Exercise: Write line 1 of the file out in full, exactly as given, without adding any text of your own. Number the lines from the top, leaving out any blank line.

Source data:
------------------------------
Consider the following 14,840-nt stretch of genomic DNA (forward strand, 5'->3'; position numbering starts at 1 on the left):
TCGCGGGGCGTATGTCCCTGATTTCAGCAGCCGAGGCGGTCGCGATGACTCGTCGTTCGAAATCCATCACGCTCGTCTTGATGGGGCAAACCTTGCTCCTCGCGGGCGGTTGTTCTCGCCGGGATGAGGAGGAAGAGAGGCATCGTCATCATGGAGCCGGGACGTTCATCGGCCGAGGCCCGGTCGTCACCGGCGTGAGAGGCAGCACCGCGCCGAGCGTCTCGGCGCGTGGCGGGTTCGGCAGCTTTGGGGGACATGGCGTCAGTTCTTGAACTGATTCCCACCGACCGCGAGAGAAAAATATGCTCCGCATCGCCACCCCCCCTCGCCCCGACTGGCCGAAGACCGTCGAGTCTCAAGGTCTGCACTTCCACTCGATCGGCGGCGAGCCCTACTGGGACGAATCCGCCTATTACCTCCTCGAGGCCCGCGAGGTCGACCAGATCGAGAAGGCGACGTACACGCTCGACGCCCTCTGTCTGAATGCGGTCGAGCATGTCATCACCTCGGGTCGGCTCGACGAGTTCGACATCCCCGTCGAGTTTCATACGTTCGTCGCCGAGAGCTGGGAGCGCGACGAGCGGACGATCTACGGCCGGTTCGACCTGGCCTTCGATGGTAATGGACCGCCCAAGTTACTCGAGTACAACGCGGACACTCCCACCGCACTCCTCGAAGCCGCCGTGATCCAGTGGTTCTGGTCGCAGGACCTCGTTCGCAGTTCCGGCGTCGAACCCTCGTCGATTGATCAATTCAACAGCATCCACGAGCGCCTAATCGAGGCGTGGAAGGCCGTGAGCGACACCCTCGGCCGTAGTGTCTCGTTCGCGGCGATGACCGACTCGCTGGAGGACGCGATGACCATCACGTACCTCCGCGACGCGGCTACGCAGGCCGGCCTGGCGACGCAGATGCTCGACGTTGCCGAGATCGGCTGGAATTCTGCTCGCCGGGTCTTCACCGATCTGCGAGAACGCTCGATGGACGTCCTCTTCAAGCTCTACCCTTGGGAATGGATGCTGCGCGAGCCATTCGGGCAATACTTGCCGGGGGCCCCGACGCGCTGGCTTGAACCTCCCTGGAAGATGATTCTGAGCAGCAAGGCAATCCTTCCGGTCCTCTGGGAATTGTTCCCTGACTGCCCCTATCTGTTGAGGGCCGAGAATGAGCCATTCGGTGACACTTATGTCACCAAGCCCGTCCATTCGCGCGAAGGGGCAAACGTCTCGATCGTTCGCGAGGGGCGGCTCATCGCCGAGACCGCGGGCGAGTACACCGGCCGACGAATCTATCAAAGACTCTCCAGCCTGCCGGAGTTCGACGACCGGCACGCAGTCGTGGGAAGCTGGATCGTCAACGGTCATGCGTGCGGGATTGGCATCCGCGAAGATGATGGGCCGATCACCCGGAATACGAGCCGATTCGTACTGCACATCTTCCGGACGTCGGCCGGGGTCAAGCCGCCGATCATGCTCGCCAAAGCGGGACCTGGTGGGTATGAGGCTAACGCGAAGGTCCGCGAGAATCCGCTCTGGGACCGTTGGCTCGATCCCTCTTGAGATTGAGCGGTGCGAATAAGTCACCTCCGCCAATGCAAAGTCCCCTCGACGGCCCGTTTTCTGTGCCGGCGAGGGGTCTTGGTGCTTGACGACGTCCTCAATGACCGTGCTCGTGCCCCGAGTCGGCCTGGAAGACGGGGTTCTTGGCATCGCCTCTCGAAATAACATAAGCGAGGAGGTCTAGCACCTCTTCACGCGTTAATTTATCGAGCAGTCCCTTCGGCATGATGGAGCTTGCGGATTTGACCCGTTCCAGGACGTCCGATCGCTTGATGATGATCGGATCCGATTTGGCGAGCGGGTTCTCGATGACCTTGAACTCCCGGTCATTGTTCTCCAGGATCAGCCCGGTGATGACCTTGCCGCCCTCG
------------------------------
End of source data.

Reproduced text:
Consider the following 14,840-nt stretch of genomic DNA (forward strand, 5'->3'; position numbering starts at 1 on the left):